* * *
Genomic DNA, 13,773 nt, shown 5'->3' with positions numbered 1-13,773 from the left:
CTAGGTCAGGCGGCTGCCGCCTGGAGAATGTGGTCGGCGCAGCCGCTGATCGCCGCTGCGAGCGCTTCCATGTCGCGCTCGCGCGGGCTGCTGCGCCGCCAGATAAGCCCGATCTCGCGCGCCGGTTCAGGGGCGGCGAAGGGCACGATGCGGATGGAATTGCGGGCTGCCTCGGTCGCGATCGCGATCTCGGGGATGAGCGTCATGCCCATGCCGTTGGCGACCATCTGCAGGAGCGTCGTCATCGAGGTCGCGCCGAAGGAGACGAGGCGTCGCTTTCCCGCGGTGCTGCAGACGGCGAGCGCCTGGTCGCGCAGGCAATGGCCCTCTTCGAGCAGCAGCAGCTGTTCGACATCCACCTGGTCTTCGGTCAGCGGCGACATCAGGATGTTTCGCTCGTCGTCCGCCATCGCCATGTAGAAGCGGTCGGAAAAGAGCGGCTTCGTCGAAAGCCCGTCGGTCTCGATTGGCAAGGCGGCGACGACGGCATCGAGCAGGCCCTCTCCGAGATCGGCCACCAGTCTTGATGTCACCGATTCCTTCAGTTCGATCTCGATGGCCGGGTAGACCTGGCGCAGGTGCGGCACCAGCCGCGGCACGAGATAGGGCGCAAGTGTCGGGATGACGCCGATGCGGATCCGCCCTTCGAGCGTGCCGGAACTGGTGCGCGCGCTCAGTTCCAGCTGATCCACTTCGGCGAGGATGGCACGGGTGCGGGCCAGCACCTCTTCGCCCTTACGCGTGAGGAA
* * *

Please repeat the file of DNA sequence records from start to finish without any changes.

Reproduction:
Genomic DNA, 13,773 nt, shown 5'->3' with positions numbered 1-13,773 from the left:
CTAGGTCAGGCGGCTGCCGCCTGGAGAATGTGGTCGGCGCAGCCGCTGATCGCCGCTGCGAGCGCTTCCATGTCGCGCTCGCGCGGGCTGCTGCGCCGCCAGATAAGCCCGATCTCGCGCGCCGGTTCAGGGGCGGCGAAGGGCACGATGCGGATGGAATTGCGGGCTGCCTCGGTCGCGATCGCGATCTCGGGGATGAGCGTCATGCCCATGCCGTTGGCGACCATCTGCAGGAGCGTCGTCATCGAGGTCGCGCCGAAGGAGACGAGGCGTCGCTTTCCCGCGGTGCTGCAGACGGCGAGCGCCTGGTCGCGCAGGCAATGGCCCTCTTCGAGCAGCAGCAGCTGTTCGACATCCACCTGGTCTTCGGTCAGCGGCGACATCAGGATGTTTCGCTCGTCGTCCGCCATCGCCATGTAGAAGCGGTCGGAAAAGAGCGGCTTCGTCGAAAGCCCGTCGGTCTCGATTGGCAAGGCGGCGACGACGGCATCGAGCAGGCCCTCTCCGAGATCGGCCACCAGTCTTGATGTCACCGATTCCTTCAGTTCGATCTCGATGGCCGGGTAGACCTGGCGCAGGTGCGGCACCAGCCGCGGCACGAGATAGGGCGCAAGTGTCGGGATGACGCCGATGCGGATCCGCCCTTCGAGCGTGCCGGAACTGGTGCGCGCGCTCAGTTCCAGCTGATCCACTTCGGCGAGGATGGCACGGGTGCGGGCCAGCACCTCTTCGCCCTTACGCGTGAGGAA